Facebook Instant Articles for Nonprofits: The Pros and Cons

Social Media

If there’s anything you can count on, it’s Facebook adding (or changing) features. What’s new now? Facebook instant articles.
Instant articles have been around for a while, but previously the feature was only available to a handful of publishers. Now, Facebook is allowing any publisher to share content using Facebook Instant Articles. And yes, “any publisher” could mean your nonprofit, if you want it to.

What are Facebook Instant Articles?

Instant Articles live on Facebook’s mobile platform with the goal of lowering the load time of content. Because publishers can upload their content directly to Instant Articles, which lives on Facebook, there’s no slow loading of a web page when users leave the app to read content. Facebook Instant Articles load up to 10x faster than an off-app article, so people are more likely to read it, instead of abandoning a slow-loading mobile web page. This also keeps people in the Facebook ecosystem longer, rather than sending them away to other web pages, which makes Facebook (and its advertisers) happy.
When publishers “build” an instant article, they must build it using a URL that simultaneously exists on their website. The article isn’t built into a single Facebook post but, instead, it simply ensures that when that URL is shared and clicked on Facebook’s mobile app, users see the Instant Article that corresponds with the URL rather than the web page.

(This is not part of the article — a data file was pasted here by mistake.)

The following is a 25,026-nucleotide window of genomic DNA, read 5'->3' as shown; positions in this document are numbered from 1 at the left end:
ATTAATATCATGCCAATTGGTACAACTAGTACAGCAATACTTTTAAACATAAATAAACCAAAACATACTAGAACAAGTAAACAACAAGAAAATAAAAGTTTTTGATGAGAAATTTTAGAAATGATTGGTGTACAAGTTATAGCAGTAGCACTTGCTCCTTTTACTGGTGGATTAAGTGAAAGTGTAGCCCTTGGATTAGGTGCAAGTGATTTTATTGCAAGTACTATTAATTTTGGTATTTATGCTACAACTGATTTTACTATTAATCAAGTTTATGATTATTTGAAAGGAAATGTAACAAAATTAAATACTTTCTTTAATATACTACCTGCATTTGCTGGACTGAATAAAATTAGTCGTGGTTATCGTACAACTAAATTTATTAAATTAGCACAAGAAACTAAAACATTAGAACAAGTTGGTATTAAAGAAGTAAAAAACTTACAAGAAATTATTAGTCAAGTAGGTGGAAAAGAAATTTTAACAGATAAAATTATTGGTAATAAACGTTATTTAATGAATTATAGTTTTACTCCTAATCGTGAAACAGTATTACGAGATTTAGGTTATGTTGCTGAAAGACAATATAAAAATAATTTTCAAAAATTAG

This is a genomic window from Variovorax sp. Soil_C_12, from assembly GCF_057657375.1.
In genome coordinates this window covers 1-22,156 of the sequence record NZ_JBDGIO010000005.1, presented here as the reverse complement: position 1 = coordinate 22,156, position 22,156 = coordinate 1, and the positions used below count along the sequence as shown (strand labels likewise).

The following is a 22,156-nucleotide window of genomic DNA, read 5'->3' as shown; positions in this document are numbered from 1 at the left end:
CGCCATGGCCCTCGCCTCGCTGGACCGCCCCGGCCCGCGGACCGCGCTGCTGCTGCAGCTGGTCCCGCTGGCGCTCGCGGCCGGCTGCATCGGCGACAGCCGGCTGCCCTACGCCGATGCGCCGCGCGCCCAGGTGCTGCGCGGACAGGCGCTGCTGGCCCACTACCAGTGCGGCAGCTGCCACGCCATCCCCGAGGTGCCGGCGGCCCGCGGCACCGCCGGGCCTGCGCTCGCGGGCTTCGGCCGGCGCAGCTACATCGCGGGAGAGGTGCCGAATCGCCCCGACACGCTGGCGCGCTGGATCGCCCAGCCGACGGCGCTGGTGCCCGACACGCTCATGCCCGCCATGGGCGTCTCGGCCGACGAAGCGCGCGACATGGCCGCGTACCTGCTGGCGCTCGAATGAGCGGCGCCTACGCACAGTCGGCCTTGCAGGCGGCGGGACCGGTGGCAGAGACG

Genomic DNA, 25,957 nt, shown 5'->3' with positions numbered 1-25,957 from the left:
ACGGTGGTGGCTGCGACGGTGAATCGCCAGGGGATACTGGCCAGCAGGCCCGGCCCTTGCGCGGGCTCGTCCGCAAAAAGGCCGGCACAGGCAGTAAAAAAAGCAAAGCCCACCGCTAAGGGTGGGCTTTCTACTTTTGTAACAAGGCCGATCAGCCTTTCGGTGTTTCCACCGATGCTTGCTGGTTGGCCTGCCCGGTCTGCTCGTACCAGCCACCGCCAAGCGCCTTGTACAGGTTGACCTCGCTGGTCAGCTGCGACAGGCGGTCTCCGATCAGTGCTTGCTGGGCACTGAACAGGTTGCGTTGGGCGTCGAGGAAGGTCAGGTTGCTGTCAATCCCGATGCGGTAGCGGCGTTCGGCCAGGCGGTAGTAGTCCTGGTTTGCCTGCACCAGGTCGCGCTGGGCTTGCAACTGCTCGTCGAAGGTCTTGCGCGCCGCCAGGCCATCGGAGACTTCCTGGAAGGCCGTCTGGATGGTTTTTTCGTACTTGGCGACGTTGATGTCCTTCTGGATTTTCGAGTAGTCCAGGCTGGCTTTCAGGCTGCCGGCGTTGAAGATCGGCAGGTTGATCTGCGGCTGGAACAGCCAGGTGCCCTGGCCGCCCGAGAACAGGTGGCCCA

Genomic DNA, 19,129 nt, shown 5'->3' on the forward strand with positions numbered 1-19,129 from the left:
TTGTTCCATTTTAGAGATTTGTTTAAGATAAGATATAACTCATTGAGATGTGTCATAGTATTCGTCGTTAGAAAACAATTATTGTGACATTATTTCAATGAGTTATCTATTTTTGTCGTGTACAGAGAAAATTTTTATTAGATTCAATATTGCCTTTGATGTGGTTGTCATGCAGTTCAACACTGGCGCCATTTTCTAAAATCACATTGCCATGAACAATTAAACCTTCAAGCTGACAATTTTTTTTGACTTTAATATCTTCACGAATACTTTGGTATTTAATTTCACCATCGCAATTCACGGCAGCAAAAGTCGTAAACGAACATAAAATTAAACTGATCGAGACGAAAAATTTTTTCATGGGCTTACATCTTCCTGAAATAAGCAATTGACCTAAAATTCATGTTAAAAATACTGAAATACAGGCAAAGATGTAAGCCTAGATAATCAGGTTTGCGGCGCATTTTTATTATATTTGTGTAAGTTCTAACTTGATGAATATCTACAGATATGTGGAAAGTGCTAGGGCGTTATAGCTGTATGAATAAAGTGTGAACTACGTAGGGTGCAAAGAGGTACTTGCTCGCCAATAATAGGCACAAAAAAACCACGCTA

Facebook Instant Articles are also pretty customizable, so publishers have a chance to make their content look good with photos and auto-play videos. Facebook will also let you feature ads on your articles, if you’re into that sorta thing.
Pros and cons of using Facebook's Instant Articles feature:  Click To Tweet

3 Downsides of Facebook Instant Articles:

Nothing’s perfect, so there are are a few disadvantages to using Facebook’s Instant Articles:

1. Instant Articles might hurt your website traffic.
Because the users that are reading your content are no longer reading it on your website, they’re less likely to click around to other pages and less likely to convert. That being said, you won’t be giving up any important data by using these. Facebook allows you to hook up your third-party analytics tools (Google Analytics, for example) to Instant Articles so you can still track what’s going on with your content.
2. You have to be approved to publish.
There’s a one-time approval process that can be difficult if your nonprofit doesn’t already have an archive of content handy, so keep that in mind while you consider giving them a shot.
3. They’re not so easy to set up.
Because Instant Articles are HTML5 documents, there’s some technical knowledge required to get them set up.

So, should your nonprofit use Instant Articles?

It depends on your goals and capacity. If you have great content and you only care about informing your audience, Facebook Instant Articles could be a great way to do that. But if you’re using content to bring users to your website in hopes they’ll convert, this might not be the best tool for you. Also, consider the skills of your staff and whether you have a robust enough archive of content for the review process.
And if you’re thinking that Instant Articles aren’t right for your organization, you don’t have to worry about Edgerank for now. Facebook has stated that their algorithm won’t favor Instant Articles over traditionally shared content. But if the Instant Articles format attracts users the way Facebook thinks it will, this hierarchy of content may occur organically.
If you do decide to try Instant Articles, make sure you add Google Analytics to keep all of your tracking under one content roof. Measure the success of the article against a control article based on total sessions and conversions to goals on your site.
Facebook Instant Articles get more eyes on your content, but they might hurt your website traffic:  Click To Tweet
Decided to give Facebook Instant Articles a try or have any questions or comments? Tweet at us!

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